The Chicago Cubs continued their 2014 off-season drive to improve the major league roster today through the acquisition of veteran catcher Miguel Montero in a trade with the Arizona Diamondbacks. The thirty-one year old catcher is set to make $12 million, $14 million, and $14 million over the course of the next three years. In exchange, the Cubs parted with two low-minor league pitchers – Zach Godley and Jefferson Mejia.
A two-time All-Star, Montero is a power hitting left-handed hitter who has struggled at the plate during the past two seasons. Some view Montero as a platoon partner for current Cubs’ right-handed hitting catcher Welington Castillo. Over the past three seasons, Montero has posted an on-base plus slugging percentage (OPS) of .770 against right-handed pitchers, but only .632 versus lefties. Conversely, during this same time frame, Castillo has a .855 OPS versus left-handed pitchers, with a meager .631 OPS against righties. The two catchers would appear to complement each other offensively. The Cubs may decide to trade Castillo to add value in another area because finding a right-handed hitting catcher to complement Montero would be considerably easier and fairly cheap for the team to do. Also, since Montero would play against opposing teams’ right-handed starting pitchers, he would garner the bulk of the at-bats in any platoon. Regardless of who serves as the Cubs’ second catcher, the left-handed hitting Montero adds balance to an otherwise right-handed dominated Cubs’ lineup. Defensively, Montero appears to be an upgrade over Castillo, especially in the area of pitch framing (for more about pitch framing check out podcast Episode 36 here). We will provide a more in-depth look at Montero later in the off-season.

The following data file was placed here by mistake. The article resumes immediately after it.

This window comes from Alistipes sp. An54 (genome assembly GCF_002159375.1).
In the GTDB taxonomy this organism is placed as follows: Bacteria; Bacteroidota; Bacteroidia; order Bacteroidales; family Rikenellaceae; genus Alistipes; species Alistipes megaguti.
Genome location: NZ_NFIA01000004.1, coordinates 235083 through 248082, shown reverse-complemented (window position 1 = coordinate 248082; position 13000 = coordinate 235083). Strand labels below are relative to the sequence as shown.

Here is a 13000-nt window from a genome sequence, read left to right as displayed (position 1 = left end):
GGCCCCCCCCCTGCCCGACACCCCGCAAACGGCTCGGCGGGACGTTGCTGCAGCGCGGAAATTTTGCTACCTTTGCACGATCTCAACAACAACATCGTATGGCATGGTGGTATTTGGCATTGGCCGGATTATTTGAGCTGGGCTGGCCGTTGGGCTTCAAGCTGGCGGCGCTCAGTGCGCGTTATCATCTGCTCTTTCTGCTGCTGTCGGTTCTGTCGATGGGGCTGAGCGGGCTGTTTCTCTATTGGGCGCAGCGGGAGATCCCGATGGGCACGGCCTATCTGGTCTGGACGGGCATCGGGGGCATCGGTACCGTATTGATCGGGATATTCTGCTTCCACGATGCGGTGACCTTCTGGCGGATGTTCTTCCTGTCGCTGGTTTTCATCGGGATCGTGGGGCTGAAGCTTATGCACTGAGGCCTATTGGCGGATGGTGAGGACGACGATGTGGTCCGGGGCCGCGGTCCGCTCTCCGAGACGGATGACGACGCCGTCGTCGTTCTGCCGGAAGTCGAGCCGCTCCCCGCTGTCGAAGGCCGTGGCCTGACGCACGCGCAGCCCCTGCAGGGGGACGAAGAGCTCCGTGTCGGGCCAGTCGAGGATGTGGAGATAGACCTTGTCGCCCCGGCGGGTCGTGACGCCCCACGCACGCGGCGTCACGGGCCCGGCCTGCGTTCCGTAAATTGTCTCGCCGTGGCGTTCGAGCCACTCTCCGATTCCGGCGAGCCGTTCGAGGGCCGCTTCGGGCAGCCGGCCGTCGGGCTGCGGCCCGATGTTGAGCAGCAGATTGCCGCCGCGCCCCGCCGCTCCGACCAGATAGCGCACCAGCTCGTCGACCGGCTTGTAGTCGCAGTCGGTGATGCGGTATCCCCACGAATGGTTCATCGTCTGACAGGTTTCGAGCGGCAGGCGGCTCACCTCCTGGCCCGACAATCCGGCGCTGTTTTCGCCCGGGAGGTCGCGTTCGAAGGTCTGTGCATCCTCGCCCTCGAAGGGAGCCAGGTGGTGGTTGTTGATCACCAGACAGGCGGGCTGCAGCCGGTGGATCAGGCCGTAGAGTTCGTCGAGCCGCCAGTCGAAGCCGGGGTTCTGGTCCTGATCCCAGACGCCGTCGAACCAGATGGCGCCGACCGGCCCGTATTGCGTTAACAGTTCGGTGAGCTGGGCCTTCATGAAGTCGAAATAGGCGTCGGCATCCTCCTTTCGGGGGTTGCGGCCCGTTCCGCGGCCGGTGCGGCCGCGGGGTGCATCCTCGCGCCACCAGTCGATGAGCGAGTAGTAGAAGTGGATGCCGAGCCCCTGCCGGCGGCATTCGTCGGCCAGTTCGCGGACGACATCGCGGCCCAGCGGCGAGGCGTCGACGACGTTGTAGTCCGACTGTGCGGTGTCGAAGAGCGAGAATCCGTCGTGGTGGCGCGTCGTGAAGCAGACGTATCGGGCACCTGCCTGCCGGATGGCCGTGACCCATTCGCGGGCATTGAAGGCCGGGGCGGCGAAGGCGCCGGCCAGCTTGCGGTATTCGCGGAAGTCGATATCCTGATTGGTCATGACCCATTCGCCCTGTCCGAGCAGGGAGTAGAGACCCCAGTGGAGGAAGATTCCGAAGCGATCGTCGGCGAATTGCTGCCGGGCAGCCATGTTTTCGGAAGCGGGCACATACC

The Cubs did not have to part with any of their highly regarded prospects in order to get this deal done. Godley, who turns 25 in April, was a 10th round pick in the 2013 Amateur draft and pitched at Class-A last season. A right-handed pitcher, Godley projected at best to be a relief pitcher at higher levels. Mejia, on the other hand, has a higher upside. The hard throwing right-handed pitcher, who just turned 20 years old last August, pitched effectively in Rookie ball last year. Watching Mejia in person last spring in Mesa, I was struck by how big he looked compared to other players. Listed at 6’7”, Mejia looked even taller when throwing from the mound. With a ton of potential, Mejia is a name to remember. Fortunately, the Cubs are developing a farm system replete with Mejia-type pitchers.
While the Cubs may have to part with some of their young talent to improve the major league roster, the cupboard is by no means bare. Good teams acquire a surplus of quality players through the amateur draft and international free agent signings both to develop future major league talent and also to effectuate trades. We are now seeing the first dividends of the Epstein-Hoyer farm system both at the major league level (Jorge Soler, Kyle Hendricks, Kris Bryant, etc…) and also through trades such as this one. The Cubs also proved through this trade that they are willing to spend money. In this case, the Cubs assumed all of the salary remaining on Montero’s contract to reduce the cost in terms of the talent level of the prospects that the team had to give up. Had the Cubs insisted that Arizona pay half or even a third of Montero’s remaining deal, the price in prospects would have been much steeper. As a major market team with a ton of revenue as well as a deep and talented farm system, the Cubs are in great position to swing more trades like the one they made today.